Should Hearsay Mean No Say?

Jesse Heussner ‘11
Staff Writer

The highly anticipated Mitchell Report definitely delivered in entertainment value.

86 current and former players were named in the 409 page Mitchell Report, 31 of who were all-stars. However, on a day that was supposed to illustrate what sports fans didn’t already know about steroids, turned into one which led to further questions regarding the troublesome sport.

I, in particular, was dumbfounded by the report. Although I am 100% against steroids in baseball and was happy to see that justice was in served in some way, many parts of the report made me cringe.

Although some evidence was presented (at least a little) in the 409 page report, much of the so-called “evidence” was simply based on hearsay.

I do not doubt that much of the report is true; I just found it hysterical that this was what was supposed to be “ground-breaking information.” 409 pages of trainers squealing on their players…nice!

Despite the comedy in all of this, this report led me on a trail to one question: should hearsay equal no say?

The Mitchell Report’s evidence was mainly comprised of testimonies by player’s trainers; many of whom were trying to prevent serving jail time. Although many of these testimonies have already proved to be 100% correct, much of the evidence that has been presented has been insufficient to say the least.

For instance, former Yankee David Justice was accused of taking Human Growth Hormone because he merely had discussions with a trainer who was distributing it. After hearing the report, Justice vehemently denied taking steroids or even purchasing them; saying that once he heard HGH required needles, he chickened out. Now I might just be a biased Yankee fan, or maybe I’m just extremely sympathetic, but I truly believed David Justice. Hey, at the very least you have to give him credit for his alibi…who could argue with the needles excuse?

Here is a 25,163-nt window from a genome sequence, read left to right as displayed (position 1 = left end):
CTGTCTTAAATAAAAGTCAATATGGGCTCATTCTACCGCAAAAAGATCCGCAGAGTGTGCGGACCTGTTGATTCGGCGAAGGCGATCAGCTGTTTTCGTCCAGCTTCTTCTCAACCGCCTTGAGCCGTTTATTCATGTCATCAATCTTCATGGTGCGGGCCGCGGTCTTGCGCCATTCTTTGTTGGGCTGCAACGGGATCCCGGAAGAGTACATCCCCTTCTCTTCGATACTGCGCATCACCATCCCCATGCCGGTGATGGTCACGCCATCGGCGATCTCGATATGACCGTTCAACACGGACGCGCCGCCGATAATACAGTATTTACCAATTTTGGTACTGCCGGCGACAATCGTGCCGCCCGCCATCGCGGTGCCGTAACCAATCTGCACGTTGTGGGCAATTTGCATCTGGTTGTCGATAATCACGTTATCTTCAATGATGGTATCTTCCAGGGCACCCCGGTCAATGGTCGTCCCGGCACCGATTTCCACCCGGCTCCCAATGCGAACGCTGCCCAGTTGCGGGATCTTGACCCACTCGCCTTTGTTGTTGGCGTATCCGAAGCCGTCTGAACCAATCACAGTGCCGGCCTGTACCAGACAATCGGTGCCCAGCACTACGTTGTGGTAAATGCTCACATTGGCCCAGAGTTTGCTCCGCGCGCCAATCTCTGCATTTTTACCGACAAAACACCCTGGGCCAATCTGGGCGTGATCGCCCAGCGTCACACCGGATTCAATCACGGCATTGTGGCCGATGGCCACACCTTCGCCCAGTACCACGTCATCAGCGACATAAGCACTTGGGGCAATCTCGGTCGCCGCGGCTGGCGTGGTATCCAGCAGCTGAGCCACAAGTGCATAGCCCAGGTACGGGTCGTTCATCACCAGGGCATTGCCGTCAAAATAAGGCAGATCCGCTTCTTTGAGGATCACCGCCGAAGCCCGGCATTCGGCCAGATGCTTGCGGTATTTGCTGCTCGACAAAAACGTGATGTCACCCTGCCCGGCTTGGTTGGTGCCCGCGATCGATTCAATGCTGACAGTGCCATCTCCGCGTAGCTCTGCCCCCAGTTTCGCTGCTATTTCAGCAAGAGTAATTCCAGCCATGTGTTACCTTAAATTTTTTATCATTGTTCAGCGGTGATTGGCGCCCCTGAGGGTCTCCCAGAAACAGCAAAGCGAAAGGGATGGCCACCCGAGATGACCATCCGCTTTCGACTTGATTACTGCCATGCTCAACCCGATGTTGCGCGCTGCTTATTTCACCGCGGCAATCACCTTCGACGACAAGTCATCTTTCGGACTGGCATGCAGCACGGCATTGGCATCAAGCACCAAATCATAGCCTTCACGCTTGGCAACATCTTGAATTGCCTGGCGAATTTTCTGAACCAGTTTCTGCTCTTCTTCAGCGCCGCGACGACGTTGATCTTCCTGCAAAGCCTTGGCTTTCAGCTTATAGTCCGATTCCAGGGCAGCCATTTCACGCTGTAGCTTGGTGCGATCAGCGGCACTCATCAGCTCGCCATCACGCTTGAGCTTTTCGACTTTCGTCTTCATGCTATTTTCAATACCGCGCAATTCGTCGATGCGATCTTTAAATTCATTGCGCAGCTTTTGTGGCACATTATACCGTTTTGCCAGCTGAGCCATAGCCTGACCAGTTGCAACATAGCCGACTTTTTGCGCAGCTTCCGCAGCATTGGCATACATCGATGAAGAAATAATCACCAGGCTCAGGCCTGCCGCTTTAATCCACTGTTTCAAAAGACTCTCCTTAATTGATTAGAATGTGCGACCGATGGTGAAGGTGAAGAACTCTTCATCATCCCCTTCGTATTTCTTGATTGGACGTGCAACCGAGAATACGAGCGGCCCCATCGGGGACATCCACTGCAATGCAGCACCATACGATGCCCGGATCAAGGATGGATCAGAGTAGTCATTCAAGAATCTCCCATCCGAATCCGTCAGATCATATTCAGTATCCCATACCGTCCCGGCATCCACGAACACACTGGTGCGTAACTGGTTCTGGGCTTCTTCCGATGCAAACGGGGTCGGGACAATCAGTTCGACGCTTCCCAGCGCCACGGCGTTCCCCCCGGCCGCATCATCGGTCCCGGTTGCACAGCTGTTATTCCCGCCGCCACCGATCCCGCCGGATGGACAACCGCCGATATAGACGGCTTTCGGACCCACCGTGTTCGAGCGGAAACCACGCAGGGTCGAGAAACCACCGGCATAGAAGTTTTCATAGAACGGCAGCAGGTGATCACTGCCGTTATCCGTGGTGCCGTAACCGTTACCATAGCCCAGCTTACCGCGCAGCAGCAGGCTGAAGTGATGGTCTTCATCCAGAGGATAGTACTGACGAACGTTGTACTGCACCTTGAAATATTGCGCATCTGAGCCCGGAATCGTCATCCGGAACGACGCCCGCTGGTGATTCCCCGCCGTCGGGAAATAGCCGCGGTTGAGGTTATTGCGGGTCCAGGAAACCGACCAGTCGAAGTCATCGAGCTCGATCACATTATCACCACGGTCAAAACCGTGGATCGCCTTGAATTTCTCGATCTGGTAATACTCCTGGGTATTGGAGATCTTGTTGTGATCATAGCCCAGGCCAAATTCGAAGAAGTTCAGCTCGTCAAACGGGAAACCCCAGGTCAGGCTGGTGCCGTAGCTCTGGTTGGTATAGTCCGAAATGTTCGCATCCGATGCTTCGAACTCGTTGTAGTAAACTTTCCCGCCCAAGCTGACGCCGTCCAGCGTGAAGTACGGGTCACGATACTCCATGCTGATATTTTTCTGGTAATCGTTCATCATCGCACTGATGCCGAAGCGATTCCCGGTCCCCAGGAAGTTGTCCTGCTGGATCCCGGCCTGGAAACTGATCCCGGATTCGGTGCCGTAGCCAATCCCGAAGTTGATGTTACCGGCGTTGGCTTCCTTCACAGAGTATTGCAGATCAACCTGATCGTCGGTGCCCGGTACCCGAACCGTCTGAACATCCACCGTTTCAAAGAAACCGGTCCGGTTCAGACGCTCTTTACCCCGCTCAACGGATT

Another victim of hearsay is Orioles second baseman Brian Roberts, who was put in the report for simply having a discussion with a player about steroids (now this is what I call concrete evidence!) How ridiculous is that? I’m guessing George Mitchell just wanted to publish the longest report in MLB history, as it looks like he was not yet content with the 408 ½ pages already published.

Not only did this report damage the integrity of baseball, but it ruined many players’ images to an undeserved extent. I am 100% (actually 100,000%) okay with Roger Clemens being in the report, as his steroid usage was about as obvious as Baroid Bonds. However, players like Roberts and Justice get shafted in the report, and if I were in their shoes I would sue for slander. Relying on hearsay for legitimate evidence is absolutely ridiculous. Much of this report tarnished the reputation of many kids’ role models, some of whom are completely innocent of any steroid convictions found in the report.

Either way, what was supposed to be a day of restoring justice in baseball, turned out to be a day that left the league with even more problems than it had already faced. At least Mr. Mitchell got his 409 pages in though.